Hanami Dango

Hanami Dango are sweet treats that are usually made during Sakura season, which falls rom the end of March to early May, when the Sakura bloom all over Japan. Hanami means ‘flower viewing’; hana meaning ‘flower’, and mi meaning ‘to see’. ‘Flower’ in this case almost always refers to the beautiful pink cherry blossoms, or Sakura. Hanami Dango sweets are usually pink, white and green so they are reminiscent of spring. Not to mention, they are absolutely delicious, and fun to make! 


Hanami Dango

Makes 8 Hanami dango sticks | Preparation time 20 mins | Cooking time 2-3 mins per dango plus cooling

  • 300g sweet rice flour
  • 160ml water
  • Pinch of matcha green tea powder
  • 4-5 large strawberries


  1. Divide the rice flour equally between three bowls with 100g flour in each bowl. Add 80ml of water to one bowl and bring together using your hands until a firm dough is formed, adding a few drops of extra water if necessary until the dough reaches a BluTack like consistency. Set aside.
  2. Add a pinch of matcha powder to another bowl of sweet rice flour and mix with your hands until thoroughly combined. Add the remaining 80ml of water to the flour and work together with your hands as before to form a firm dough. The dough may be pale in colour at this stage but it will deepen during cooking. Set aside.
  3. Blitz the strawberries using a hand blender then press through a sieve into a measuring jug to remove any seeds or. The strawberries should make approx 70-80mls of juice so top up with water if necessary. Pour the strawberry juice into the final bowl of sweet rice flour and bring together with your hands as before to make a firm dough. Set aside.
  4. 4 Fill a large pan with hot water and bring to the boil. Set aside a large separate bowl of cold water. While the hot water is reaching temperature, take the first dough and roll into small balls according to your taste – if you have previously enjoyed traditional Japanese sweets go for large 50p coin sized balls, if this is your first time try smaller 20p coin sized balls to introduce you to the new texture.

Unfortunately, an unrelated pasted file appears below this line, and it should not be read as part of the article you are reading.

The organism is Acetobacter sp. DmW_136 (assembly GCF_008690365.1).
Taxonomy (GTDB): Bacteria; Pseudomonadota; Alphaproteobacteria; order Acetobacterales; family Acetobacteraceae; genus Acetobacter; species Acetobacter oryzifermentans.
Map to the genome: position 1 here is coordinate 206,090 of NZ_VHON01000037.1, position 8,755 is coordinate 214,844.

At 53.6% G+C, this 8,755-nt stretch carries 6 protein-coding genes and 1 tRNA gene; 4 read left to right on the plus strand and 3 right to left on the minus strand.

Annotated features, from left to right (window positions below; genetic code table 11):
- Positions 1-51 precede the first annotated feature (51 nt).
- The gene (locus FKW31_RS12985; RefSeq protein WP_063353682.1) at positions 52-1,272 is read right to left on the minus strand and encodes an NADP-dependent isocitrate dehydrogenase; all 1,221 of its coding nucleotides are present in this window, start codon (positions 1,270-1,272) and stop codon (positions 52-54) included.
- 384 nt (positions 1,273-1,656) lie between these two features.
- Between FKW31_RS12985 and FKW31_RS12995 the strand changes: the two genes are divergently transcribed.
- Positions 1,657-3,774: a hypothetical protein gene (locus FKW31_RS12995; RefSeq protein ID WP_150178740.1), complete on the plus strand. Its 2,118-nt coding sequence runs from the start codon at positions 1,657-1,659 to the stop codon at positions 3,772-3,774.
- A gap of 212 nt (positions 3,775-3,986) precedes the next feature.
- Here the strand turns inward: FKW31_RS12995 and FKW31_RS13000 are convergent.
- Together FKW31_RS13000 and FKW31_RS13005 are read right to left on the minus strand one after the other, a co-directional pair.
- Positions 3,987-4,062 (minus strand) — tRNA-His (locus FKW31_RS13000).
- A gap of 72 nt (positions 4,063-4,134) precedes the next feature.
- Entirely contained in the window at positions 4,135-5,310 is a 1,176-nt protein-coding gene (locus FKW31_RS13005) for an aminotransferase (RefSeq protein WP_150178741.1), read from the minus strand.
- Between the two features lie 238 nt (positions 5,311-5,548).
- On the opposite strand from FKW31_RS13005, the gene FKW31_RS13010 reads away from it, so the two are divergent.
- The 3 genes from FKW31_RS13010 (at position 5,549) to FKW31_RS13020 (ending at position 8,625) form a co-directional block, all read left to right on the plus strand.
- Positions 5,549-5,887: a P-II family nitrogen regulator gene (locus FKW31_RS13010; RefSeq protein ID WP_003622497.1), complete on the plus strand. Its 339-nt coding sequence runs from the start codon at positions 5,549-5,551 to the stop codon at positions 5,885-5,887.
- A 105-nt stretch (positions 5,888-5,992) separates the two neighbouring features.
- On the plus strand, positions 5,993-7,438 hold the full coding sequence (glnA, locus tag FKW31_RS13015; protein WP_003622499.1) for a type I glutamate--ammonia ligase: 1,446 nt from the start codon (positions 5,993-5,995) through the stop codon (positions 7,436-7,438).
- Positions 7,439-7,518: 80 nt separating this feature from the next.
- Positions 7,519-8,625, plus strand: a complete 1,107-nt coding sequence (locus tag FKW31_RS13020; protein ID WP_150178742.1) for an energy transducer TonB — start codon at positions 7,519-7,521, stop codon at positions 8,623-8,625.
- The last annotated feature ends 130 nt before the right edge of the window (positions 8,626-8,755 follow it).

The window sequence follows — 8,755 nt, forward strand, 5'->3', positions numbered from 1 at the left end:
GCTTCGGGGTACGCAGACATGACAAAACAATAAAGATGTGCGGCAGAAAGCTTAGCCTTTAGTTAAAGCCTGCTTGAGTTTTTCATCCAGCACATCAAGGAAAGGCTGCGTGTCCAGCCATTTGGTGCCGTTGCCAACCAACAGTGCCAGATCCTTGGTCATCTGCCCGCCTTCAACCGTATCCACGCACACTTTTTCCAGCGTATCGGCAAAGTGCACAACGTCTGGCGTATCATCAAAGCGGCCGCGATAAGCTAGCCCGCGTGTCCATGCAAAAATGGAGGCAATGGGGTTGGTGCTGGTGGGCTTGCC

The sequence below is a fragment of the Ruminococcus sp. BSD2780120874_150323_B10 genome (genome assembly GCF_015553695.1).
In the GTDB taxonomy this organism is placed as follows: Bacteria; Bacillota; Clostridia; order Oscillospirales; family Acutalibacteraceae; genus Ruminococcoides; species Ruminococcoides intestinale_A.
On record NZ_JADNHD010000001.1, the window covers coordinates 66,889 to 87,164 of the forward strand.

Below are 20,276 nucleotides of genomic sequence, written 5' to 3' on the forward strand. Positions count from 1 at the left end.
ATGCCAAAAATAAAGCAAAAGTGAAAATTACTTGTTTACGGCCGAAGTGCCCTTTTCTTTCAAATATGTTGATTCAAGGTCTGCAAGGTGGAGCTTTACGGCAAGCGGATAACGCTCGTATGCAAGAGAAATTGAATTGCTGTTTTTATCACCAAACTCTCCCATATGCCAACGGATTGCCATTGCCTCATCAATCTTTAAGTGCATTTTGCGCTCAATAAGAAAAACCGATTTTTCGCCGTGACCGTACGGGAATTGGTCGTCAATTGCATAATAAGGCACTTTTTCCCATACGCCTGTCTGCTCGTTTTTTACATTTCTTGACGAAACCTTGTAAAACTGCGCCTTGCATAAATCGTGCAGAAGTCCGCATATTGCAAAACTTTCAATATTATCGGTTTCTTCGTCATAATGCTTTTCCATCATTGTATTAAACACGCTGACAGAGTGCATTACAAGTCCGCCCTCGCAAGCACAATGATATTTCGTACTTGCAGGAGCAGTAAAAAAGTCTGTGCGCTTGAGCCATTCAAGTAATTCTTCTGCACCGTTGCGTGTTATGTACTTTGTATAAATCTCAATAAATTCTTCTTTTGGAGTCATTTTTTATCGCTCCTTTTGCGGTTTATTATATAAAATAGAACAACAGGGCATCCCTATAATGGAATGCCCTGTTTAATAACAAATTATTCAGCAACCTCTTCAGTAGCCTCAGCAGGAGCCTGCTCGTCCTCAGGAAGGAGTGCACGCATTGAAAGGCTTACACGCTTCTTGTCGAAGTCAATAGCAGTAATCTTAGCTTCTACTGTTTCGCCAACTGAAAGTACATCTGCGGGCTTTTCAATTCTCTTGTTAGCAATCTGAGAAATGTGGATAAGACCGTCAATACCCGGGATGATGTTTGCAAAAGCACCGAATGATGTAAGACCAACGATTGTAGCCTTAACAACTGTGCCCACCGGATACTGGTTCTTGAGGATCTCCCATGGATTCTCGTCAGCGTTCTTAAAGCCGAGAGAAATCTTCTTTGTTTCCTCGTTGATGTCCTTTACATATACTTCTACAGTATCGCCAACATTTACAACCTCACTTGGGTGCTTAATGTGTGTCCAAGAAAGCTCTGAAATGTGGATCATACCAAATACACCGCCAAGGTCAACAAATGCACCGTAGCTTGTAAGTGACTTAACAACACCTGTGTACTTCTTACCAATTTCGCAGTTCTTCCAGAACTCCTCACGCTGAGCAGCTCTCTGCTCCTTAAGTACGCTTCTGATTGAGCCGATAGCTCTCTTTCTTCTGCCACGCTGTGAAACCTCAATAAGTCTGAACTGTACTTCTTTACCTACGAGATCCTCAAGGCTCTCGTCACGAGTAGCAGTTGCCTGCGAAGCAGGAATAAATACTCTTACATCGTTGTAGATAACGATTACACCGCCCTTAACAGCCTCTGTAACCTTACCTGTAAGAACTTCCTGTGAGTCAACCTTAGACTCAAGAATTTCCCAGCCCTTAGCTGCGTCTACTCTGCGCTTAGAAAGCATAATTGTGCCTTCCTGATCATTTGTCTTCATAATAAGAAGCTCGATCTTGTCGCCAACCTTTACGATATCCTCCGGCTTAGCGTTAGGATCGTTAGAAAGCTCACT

5. When the pan of water is boiling drop the dango balls into the water. After a few minutes the balls will float to the surface, leave them to float for a few extra seconds then remove using a slotted spoon and place into the bowl of cold water to cool. The larger the balls, the longer they will take to cook before they float to the surface.
  6. Cook the remaining doughs as before and once the dango have cooled, drain the water from the bowl. Moisten a skewer and ease three dango balls onto it starting with the green, then white and finally the pink one on the top. If the dango balls become misshapen while handling them just reshape using wet fingers. Repeat this for the rest of the balls and serve either alone or with a sprinkling of sugar to taste. If you are not going to eat them immediately keep covered, preferably in an airtight container for up to 24 hours. Do not refrigerate.


  • If you’d like to make something super kawaii (cute!) why not make tiny 5p coin sized balls and serve them on cocktail sticks instead of skewers!
  • Sweet rice flour is widely available online or in Asian supermarkets.